Adapting To High Cholesterol

Finding out that you have high cholesterol can be scary. The phrase “high cholesterol” suggests an increased likelihood of future heart problems and a shortened lifespan. However, taking the time to learn about this condition and making some lifestyle changes may help you effectively manage the symptoms of high cholesterol.

High Cholesterol and Your Health

Cholesterol is a waxy substance found in the fat in your blood. While your body needs some cholesterol to function, too much cholesterol can cause problems.

There are no obvious symptoms of high cholesterol. However, the condition can lead to a narrowing and hardening of the arteries, which can reduce blood flow to crucial organs, especially the heart and brain. High cholesterol can, in turn, lead to a heart attack or stroke. High cholesterol is caused by a combination of factors, some of which you can control (such as diet and exercise) and others that you can’t, including genetics.

High Cholesterol: Factors You Can Control

Three of the most common contributors to high cholesterol are obesity, inactivity and poor diet, according to the Mayo Clinic (2010). Fortunately, all three are within your power to change.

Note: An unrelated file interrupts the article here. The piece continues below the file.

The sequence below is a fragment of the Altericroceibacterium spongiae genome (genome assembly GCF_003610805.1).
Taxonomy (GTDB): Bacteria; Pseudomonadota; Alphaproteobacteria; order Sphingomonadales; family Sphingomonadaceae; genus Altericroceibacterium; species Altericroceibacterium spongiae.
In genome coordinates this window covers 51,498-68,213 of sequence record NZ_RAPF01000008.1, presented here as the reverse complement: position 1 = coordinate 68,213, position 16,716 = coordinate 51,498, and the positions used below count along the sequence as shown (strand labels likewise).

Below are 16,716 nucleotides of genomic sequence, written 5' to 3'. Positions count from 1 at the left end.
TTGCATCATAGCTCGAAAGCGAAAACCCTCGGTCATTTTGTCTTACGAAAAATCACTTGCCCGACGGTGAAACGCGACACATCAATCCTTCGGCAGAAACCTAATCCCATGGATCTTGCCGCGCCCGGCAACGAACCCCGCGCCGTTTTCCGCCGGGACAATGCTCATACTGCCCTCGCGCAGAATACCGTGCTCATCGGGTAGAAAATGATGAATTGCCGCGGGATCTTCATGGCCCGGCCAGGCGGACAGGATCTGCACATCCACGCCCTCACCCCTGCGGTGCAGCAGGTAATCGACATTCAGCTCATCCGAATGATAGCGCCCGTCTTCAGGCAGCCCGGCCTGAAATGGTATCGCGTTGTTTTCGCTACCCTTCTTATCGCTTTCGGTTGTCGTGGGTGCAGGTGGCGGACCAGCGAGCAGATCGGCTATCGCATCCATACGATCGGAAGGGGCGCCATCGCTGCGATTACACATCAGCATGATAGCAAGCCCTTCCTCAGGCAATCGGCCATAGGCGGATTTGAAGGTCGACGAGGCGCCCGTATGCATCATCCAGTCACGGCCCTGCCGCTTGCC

In many cases, losing weight, getting more exercise and changing your diet will be enough to reduce the symptoms of high cholesterol. Smoking is another risk factor, so if you smoke and have high cholesterol, try to kick the habit. If these steps don’t help you get your cholesterol under control, your doctor may prescribe one of many high cholesterol medications.

High Cholesterol: Factors You Can’t Control

Unfortunately, genetics also play a role in the development of high cholesterol. Some people’s bodies don’t efficiently remove cholesterol from the bloodstream. In these cases, even a healthy, active lifestyle can’t prevent high cholesterol.

If your high cholesterol is tied to genetic factors, a doctor may prescribe high cholesterol medications to control the problem. Additionally, some natural supplements may help reduce cholesterol. However, consult your doctor before taking these, especially if you’re already taking high cholesterol medications.

For many people, the ideal treatment for high cholesterol involves both medication and lifestyle changes. With this two-pronged attack, many cases of high cholesterol can be brought under control.

Resources

Mayo Clinic. (2010). High cholesterol. Retrieved January 7, 2011, from http://www.mayoclinic.com/health/high-blood-cholesterol/DS00178

University of Maryland Medical Center. (2006). High cholesterol guide. Retrieved January 7, 2011, from http://www.umm.edu/careguides/000242.htm